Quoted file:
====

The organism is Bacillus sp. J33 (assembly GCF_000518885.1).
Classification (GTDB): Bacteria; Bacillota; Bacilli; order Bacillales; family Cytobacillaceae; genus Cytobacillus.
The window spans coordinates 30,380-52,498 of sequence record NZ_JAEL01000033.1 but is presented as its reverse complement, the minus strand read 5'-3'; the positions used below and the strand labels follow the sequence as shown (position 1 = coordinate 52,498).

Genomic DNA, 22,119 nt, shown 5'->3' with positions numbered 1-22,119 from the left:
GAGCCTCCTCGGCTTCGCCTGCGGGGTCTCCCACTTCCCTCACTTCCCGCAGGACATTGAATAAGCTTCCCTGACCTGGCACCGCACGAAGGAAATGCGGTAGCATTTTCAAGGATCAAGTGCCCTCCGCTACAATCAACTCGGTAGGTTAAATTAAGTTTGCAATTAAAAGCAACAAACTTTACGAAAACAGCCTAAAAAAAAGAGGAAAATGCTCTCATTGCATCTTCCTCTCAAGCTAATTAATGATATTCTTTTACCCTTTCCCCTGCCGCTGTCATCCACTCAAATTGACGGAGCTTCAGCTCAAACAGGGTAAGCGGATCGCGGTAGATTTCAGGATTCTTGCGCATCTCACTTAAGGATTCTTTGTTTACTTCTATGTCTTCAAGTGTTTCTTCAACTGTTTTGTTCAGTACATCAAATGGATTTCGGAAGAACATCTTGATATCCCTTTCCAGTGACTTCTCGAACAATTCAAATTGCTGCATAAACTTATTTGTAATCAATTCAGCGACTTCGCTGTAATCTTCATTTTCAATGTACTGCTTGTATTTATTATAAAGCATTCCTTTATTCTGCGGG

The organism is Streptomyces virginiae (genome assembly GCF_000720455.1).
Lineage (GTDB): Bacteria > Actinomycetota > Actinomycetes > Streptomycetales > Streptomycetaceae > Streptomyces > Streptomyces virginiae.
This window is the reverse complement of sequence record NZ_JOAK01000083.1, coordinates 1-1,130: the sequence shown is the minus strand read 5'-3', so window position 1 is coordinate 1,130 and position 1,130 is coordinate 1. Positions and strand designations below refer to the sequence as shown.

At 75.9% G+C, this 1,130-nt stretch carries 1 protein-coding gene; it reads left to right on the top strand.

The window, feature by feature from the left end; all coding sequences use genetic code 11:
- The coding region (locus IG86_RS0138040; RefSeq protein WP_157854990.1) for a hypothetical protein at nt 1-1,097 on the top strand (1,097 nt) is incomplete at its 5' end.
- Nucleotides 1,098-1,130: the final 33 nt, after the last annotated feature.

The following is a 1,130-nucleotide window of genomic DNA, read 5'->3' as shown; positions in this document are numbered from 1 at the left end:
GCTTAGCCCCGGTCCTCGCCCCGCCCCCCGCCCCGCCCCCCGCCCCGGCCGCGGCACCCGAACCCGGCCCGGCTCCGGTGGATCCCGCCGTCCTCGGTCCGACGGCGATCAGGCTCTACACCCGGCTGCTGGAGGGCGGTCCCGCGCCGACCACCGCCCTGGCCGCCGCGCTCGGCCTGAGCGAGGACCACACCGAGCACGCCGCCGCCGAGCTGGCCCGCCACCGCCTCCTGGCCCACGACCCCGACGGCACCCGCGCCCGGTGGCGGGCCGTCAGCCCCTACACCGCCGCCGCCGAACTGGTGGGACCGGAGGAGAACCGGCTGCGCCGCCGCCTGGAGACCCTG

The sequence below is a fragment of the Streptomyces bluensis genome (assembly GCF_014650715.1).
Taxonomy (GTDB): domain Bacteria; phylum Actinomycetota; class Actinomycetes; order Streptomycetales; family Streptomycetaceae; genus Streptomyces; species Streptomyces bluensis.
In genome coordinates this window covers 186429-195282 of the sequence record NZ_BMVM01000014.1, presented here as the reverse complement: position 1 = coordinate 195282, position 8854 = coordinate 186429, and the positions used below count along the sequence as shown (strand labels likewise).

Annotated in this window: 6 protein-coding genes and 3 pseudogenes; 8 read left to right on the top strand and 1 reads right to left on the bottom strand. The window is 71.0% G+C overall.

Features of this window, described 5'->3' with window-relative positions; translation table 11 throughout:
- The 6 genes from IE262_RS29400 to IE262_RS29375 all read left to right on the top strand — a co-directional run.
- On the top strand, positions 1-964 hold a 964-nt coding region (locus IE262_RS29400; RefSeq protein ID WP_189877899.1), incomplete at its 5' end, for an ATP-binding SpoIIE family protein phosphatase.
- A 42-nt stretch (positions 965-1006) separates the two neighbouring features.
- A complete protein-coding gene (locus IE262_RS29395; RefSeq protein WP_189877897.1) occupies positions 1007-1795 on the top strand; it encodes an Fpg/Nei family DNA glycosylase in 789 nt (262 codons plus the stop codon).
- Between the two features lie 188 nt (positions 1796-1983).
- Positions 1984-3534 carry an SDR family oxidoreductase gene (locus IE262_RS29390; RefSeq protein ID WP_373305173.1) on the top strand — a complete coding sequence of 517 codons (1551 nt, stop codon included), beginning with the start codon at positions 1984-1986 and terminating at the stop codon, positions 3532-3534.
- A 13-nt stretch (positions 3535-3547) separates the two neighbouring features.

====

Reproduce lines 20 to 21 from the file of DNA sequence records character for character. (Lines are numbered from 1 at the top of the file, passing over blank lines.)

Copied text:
- The 6 genes from IE262_RS29400 to IE262_RS29375 all read left to right on the top strand — a co-directional run.
- On the top strand, positions 1-964 hold a 964-nt coding region (locus IE262_RS29400; RefSeq protein ID WP_189877899.1), incomplete at its 5' end, for an ATP-binding SpoIIE family protein phosphatase.